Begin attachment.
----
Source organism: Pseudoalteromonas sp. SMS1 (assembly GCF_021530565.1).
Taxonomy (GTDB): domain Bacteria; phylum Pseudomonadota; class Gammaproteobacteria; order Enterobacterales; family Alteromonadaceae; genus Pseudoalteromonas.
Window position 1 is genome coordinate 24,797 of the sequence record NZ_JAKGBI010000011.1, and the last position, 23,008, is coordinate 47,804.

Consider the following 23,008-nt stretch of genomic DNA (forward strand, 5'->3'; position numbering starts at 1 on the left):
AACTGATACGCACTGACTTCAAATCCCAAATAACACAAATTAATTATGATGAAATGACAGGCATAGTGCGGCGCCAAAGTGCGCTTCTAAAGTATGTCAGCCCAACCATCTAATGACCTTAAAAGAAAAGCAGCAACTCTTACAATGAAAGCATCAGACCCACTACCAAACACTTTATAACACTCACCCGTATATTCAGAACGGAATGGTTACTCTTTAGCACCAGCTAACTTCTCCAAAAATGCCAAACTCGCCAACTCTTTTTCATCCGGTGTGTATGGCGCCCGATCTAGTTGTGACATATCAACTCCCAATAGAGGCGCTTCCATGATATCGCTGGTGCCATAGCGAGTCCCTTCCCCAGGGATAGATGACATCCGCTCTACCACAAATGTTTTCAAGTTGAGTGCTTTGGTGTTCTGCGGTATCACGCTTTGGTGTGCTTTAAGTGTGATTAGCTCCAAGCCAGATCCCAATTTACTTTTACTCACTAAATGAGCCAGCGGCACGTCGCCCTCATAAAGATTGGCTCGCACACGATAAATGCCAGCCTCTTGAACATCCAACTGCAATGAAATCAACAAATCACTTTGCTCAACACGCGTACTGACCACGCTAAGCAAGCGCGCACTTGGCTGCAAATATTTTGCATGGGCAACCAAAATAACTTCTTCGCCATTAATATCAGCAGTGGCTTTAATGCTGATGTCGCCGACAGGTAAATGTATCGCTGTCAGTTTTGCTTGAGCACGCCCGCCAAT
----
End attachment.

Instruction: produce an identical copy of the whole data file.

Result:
Source organism: Pseudoalteromonas sp. SMS1 (assembly GCF_021530565.1).
Taxonomy (GTDB): domain Bacteria; phylum Pseudomonadota; class Gammaproteobacteria; order Enterobacterales; family Alteromonadaceae; genus Pseudoalteromonas.
Window position 1 is genome coordinate 24,797 of the sequence record NZ_JAKGBI010000011.1, and the last position, 23,008, is coordinate 47,804.

Consider the following 23,008-nt stretch of genomic DNA (forward strand, 5'->3'; position numbering starts at 1 on the left):
AACTGATACGCACTGACTTCAAATCCCAAATAACACAAATTAATTATGATGAAATGACAGGCATAGTGCGGCGCCAAAGTGCGCTTCTAAAGTATGTCAGCCCAACCATCTAATGACCTTAAAAGAAAAGCAGCAACTCTTACAATGAAAGCATCAGACCCACTACCAAACACTTTATAACACTCACCCGTATATTCAGAACGGAATGGTTACTCTTTAGCACCAGCTAACTTCTCCAAAAATGCCAAACTCGCCAACTCTTTTTCATCCGGTGTGTATGGCGCCCGATCTAGTTGTGACATATCAACTCCCAATAGAGGCGCTTCCATGATATCGCTGGTGCCATAGCGAGTCCCTTCCCCAGGGATAGATGACATCCGCTCTACCACAAATGTTTTCAAGTTGAGTGCTTTGGTGTTCTGCGGTATCACGCTTTGGTGTGCTTTAAGTGTGATTAGCTCCAAGCCAGATCCCAATTTACTTTTACTCACTAAATGAGCCAGCGGCACGTCGCCCTCATAAAGATTGGCTCGCACACGATAAATGCCAGCCTCTTGAACATCCAACTGCAATGAAATCAACAAATCACTTTGCTCAACACGCGTACTGACCACGCTAAGCAAGCGCGCACTTGGCTGCAAATATTTTGCATGGGCAACCAAAATAACTTCTTCGCCATTAATATCAGCAGTGGCTTTAATGCTGATGTCGCCGACAGGTAAATGTATCGCTGTCAGTTTTGCTTGAGCACGCCCGCCAAT